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Advising the Court

By Joshua Rich

Published Apr 24, 2017 8:00 AM

The Supreme Court ruled in favor of the work of UCLA law students in Nelson v. Colorado.


On the steps of the Supreme Court: UCLA Law students Ryan Azad, Thomas Cochrane, Terra Laughton, Libby Jelinek, Whitney Brown and Eric Sefton, and Professor Stuart Banner. Photo courtesy of UCLA.

Recently, the U.S. Supreme Court issued a 7-1 decision favoring the work of the UCLA School of Law Supreme Court Clinic and professor Stuart Banner. The case involved a dispute over whether the state of Colorado can keep court fees and other penalties paid by those who are convicted of crimes but whose convictions are subsequently erased.

In Nelson v. Colorado, Banner and the UCLA clinic represented Shannon Nelson and Luis Alonzo Madden. Both had been convicted of crimes in Colorado, and had paid the state modest sums in restitution, costs and fees. Colorado law required them to prove their innocence in a separate legal proceeding in order to get their money back, even when their convictions were overturned or ruled to be in error.

That’s where Banner and UCLA Law came in. The clinic represents criminal defendants, immigrants and others who likely cannot afford an appeal to the Supreme Court. Students research the cases and draft briefs to be submitted to the high court under the direction of Banner.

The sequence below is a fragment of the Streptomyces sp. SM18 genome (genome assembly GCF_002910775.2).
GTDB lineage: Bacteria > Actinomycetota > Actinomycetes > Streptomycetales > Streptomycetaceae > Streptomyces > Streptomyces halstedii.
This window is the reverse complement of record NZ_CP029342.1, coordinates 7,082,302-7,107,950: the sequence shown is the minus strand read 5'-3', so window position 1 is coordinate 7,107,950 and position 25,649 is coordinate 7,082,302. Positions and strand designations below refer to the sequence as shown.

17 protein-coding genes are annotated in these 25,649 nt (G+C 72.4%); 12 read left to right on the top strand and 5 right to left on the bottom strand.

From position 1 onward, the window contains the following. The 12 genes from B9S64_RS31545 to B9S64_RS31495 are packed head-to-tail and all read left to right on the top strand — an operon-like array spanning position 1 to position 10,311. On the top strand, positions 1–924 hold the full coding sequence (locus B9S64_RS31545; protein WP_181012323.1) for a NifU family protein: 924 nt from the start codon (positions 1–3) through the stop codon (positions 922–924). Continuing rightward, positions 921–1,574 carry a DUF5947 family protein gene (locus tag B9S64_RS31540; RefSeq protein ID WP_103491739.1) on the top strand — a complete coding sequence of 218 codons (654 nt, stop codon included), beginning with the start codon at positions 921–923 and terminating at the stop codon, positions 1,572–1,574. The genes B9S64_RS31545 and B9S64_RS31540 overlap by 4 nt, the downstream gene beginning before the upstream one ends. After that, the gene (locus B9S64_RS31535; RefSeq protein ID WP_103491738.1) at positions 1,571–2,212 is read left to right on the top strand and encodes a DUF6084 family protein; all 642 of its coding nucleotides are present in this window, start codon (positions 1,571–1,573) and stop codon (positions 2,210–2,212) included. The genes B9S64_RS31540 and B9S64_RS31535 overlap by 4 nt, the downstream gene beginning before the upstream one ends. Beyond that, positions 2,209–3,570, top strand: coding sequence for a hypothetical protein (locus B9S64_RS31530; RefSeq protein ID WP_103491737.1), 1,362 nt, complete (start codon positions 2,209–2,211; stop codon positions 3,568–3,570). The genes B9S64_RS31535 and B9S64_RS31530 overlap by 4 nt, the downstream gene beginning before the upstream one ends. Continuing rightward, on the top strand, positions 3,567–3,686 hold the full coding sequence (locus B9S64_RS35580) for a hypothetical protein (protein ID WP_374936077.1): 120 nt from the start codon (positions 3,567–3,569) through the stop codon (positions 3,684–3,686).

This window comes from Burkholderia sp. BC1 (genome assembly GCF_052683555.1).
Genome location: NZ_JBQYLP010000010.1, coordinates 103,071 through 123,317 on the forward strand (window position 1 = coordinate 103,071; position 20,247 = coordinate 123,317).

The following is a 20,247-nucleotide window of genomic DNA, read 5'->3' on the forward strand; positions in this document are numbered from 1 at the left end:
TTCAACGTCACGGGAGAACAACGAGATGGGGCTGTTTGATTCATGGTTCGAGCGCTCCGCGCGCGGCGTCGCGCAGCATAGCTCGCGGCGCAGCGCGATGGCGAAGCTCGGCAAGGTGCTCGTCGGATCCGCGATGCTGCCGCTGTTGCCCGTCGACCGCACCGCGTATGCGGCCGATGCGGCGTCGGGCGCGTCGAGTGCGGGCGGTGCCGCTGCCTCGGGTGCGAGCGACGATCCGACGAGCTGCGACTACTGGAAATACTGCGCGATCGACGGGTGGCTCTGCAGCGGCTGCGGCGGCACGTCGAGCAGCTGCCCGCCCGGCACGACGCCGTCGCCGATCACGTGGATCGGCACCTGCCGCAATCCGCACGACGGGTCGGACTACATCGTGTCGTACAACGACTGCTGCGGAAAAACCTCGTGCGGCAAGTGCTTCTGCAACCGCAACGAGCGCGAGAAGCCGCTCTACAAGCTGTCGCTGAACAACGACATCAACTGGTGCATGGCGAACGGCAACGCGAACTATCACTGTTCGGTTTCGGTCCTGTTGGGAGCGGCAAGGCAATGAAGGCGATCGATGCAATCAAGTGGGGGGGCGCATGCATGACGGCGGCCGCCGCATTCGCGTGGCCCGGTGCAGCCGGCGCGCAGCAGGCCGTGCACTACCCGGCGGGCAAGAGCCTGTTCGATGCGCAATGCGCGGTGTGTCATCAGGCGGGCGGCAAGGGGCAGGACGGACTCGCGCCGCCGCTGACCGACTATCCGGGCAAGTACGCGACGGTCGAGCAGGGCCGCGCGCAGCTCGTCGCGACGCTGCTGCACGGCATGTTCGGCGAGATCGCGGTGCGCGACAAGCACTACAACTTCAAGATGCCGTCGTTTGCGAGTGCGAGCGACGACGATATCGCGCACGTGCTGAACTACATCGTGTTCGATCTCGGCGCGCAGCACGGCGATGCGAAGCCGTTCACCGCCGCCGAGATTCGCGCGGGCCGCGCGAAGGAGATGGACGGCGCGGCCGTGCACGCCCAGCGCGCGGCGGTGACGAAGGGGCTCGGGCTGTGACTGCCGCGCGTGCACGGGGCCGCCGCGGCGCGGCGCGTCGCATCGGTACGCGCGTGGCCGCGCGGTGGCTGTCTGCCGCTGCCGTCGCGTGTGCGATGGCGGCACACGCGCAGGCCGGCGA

Usually, that’s where the clinic’s work ends. The high court rejects the overwhelming majority of petitions it sees, and even when it does take a case prepared by the clinic, cases are most often argued by the original attorneys on the cases.

But this time, Banner handled the argument, in his first appearance before the Supreme Court.

“I am glad to have won. What Colorado was doing was so outrageous — it seemed terribly unfair — and that’s why we took the case in the first place,” says Banner. “Then, at oral argument, the justices seemed sympathetic to us. So I thought, hopefully, we would prevail.”

Banner says the experience was invaluable for his students. “The research, writing and thinking that you have to do is relevant to any sort of case, not just a Supreme Court case.”

In the ruling, the court held that the due process rights established in the Fourteenth Amendment make clear that the state cannot retain the money after the individuals’ convictions have been swept aside.

“This case may never have gotten to the Supreme Court if there had not been a clinic,” Banner says. “Lawyers are very busy, it takes a long time to draft a cert petition [a preliminary document that the court uses to determine whether to accept cases] and most petitions are never granted. So a lot of cases die because no one has the time or inclination to take them to the Supreme Court. It’s really valuable to have a clinic to fill that gap.”

To view the original article from the UCLA Newsroom visit http://ucla.in/2ptjp1x.